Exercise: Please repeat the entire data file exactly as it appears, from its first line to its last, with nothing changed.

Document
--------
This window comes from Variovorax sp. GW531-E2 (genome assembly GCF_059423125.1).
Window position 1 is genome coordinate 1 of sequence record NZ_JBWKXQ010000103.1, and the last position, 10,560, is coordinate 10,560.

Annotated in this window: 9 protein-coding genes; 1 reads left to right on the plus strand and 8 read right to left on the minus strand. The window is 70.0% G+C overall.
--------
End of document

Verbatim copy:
This window comes from Variovorax sp. GW531-E2 (genome assembly GCF_059423125.1).
Window position 1 is genome coordinate 1 of sequence record NZ_JBWKXQ010000103.1, and the last position, 10,560, is coordinate 10,560.

Annotated in this window: 9 protein-coding genes; 1 reads left to right on the plus strand and 8 read right to left on the minus strand. The window is 70.0% G+C overall.